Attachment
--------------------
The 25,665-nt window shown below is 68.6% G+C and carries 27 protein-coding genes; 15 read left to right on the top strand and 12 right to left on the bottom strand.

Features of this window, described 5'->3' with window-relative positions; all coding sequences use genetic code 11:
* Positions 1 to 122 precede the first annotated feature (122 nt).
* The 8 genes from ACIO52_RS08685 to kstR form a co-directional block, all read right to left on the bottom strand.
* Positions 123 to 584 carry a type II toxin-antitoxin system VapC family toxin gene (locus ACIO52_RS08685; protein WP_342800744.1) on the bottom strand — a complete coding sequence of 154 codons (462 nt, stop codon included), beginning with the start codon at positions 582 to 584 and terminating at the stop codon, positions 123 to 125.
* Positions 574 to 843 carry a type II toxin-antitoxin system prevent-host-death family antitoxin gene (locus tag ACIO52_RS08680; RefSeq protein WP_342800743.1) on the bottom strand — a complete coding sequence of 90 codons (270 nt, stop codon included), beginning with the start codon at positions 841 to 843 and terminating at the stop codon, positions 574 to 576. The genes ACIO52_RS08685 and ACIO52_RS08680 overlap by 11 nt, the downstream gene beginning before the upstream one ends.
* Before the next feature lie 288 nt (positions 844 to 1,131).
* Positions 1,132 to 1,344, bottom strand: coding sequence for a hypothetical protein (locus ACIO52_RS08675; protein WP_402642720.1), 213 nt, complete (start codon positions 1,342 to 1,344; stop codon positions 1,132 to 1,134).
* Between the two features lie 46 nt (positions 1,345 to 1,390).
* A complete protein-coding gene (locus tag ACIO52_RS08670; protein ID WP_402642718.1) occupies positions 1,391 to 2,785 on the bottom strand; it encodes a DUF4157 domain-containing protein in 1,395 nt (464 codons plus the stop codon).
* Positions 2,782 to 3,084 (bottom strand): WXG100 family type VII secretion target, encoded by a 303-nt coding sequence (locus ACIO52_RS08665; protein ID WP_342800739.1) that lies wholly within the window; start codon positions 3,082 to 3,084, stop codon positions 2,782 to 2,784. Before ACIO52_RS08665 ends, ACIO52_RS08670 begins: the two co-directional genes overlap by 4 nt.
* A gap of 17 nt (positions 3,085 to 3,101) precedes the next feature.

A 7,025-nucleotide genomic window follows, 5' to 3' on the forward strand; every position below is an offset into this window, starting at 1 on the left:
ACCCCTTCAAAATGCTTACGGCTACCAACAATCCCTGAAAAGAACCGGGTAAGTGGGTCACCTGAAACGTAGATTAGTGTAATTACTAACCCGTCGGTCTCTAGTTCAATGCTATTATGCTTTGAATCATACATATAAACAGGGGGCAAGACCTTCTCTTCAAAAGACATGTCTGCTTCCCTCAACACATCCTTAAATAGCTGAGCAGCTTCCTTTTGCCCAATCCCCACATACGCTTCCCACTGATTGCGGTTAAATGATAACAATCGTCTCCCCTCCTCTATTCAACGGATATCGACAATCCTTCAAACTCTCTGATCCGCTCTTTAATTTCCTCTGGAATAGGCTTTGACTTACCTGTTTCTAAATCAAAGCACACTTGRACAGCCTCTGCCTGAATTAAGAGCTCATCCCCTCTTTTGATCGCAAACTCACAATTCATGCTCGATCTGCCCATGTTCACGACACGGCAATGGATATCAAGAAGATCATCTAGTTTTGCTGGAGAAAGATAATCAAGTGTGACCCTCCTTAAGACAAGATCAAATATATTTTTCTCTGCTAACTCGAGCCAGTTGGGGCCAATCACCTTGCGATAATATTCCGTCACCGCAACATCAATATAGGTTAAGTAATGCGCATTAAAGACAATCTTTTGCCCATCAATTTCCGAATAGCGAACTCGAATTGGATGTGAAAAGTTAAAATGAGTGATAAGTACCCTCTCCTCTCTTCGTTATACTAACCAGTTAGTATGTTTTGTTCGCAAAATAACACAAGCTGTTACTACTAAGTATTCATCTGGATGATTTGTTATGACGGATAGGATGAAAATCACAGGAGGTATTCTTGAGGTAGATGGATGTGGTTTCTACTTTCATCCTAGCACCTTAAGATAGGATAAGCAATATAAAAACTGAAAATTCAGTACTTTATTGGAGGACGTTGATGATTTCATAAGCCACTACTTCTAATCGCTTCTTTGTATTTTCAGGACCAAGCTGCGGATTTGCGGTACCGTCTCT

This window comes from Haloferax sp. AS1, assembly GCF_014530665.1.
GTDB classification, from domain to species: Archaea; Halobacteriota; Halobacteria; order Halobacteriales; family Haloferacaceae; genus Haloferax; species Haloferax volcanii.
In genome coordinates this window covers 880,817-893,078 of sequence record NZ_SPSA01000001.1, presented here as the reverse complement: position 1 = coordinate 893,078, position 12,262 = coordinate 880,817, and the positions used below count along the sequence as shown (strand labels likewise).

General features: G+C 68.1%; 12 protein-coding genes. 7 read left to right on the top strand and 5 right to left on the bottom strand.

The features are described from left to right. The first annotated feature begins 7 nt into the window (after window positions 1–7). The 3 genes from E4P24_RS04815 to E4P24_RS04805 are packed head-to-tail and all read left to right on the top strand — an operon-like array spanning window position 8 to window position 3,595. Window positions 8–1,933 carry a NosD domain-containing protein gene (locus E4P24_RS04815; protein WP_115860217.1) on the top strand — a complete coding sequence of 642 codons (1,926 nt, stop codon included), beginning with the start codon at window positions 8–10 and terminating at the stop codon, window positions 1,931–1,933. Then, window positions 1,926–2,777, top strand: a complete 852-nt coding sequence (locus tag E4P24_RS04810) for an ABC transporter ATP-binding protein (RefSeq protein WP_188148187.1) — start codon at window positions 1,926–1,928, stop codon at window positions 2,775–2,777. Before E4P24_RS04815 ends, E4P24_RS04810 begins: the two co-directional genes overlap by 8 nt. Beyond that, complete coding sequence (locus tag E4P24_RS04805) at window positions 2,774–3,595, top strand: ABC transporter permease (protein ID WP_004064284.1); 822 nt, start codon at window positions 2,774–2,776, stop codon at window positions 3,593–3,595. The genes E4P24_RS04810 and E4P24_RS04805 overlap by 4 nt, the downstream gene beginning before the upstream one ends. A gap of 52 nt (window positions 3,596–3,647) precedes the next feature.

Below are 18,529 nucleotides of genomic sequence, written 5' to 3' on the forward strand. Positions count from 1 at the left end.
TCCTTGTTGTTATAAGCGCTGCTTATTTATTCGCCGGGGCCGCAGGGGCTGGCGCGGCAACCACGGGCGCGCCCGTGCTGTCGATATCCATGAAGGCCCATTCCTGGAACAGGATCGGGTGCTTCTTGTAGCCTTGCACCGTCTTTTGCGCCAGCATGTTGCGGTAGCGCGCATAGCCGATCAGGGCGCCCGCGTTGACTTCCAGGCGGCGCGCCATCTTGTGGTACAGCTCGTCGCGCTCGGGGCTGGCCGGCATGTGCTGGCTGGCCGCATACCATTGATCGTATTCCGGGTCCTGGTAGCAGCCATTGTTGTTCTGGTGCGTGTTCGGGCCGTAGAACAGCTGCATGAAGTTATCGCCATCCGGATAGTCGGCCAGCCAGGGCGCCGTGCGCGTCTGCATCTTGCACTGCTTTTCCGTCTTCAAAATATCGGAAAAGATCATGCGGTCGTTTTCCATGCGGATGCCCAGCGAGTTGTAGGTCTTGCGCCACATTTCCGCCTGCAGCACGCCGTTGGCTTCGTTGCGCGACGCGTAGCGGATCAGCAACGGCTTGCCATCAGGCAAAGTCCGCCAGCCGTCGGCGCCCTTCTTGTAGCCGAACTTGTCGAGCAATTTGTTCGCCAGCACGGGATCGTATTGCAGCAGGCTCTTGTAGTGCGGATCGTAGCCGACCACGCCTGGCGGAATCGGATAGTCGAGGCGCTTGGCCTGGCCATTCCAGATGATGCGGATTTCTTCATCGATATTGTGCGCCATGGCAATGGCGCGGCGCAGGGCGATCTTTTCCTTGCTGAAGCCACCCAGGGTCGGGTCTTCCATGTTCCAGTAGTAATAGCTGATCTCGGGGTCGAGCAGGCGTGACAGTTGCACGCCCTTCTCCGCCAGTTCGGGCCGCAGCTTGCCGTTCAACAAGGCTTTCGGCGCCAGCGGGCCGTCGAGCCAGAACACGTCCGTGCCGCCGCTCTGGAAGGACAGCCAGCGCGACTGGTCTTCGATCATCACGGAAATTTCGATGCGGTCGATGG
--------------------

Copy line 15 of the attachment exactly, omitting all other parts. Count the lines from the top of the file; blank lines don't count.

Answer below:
This window comes from Haloferax sp. AS1, assembly GCF_014530665.1.